AASHTO Seeks ‘Balanced’ EV Charging Network Effort

The American Association of State Highway and Transportation Officials continues to encourage a more “balanced and practical approach” to the guidance being developed to support the establishment of a nationwide electric vehicle or EV charging network.

[Above photo by VTrans]

In a recent comment letter sent to the Federal Highway Administration, AASHTO and the state DOTs it represents offered their “full support” to the agency’s effort develop efficient and practical standards to streamline the effectiveness of the National Electric Vehicle Infrastructure or NEVI formula program – as well as efforts to develop minimum standards for the technology developed through that program.

Photo by the Arizona DOT

“As states continue to invest in EV infrastructure and break ground on NEVI-funded projects, clear guidance and standards are necessary to ensure state compliance,” AASHTO noted in its letter.

“However, AASHTO recognizes the necessity for a balanced approach that fosters innovation and facilitates the expansion of EV charging infrastructure, while not inadvertently impeding progress or placing an undue burden on state DOTs, industry, or the public,” the organization added.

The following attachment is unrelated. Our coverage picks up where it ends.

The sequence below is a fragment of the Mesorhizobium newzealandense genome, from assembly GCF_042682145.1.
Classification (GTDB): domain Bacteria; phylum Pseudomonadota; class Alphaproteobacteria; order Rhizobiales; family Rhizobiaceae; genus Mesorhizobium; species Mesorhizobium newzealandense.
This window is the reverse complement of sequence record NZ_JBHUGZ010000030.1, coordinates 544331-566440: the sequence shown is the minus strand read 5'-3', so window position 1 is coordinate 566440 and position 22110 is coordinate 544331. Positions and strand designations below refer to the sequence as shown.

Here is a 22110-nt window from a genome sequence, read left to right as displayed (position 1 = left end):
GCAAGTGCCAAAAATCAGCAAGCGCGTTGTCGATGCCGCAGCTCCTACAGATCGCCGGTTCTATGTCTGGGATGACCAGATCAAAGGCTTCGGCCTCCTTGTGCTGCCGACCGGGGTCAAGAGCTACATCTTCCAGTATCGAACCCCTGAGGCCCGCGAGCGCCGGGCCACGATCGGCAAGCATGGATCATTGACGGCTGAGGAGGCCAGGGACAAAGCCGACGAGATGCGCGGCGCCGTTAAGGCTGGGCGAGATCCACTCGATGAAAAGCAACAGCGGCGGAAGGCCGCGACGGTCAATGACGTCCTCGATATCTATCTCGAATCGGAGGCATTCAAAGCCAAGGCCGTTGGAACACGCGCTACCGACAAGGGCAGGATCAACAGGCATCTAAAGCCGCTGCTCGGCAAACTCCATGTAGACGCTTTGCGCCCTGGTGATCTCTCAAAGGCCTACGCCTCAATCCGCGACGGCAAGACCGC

As part of the “balanced approach,” AASHTO urged FHWA and the U.S. Department of Transportation as a whole to consider “flexibility” in the adoption of new EV charging connector standards, including the SAE J3400 standard developed by the Society of Automobile Engineers, also referred to as the North American Charging Standard developed by Tesla.

“This approach would help ensure that EV infrastructure development can continue without interruption and support a seamless transition as technology evolves,” the group said.

Further, rather than mandating immediate compliance with new standards, AASHTO suggested that incentives be provided to encourage the adoption of SAE J3400 connectors.

“This may include additional grant opportunities, added scoring in competitive funding applications, or other financial incentives to offset the costs of adopting innovative technology and reward proactive and ‘future proofing’ efforts by states, host sites, and contractors,” the organization noted.

While AASHTO acknowledged the long-term benefits of a “uniform standard” for EV chargers in its letter, the group is concerned regarding requirements to retrofit existing EV stations.

“A mandatory retrofit of stations that are currently under a procurement phase – stations already contracted, under construction, or are fully operational – would result in financial and logistical burdens for state DOTs, their host sites, and contractors,” the organization said. “These burdens may include unbudgeted cost increases, costly project delays, contracting disputes, and other unanticipated challenges, delaying the nationally ‘fully built out’ status.”

Instead, AASHTO recommended a “phased approach” to FHWA that would allow for the “gradual incorporation” of the SAE J3400 standard based on supply, market availability, and “immediate EV station viability.”

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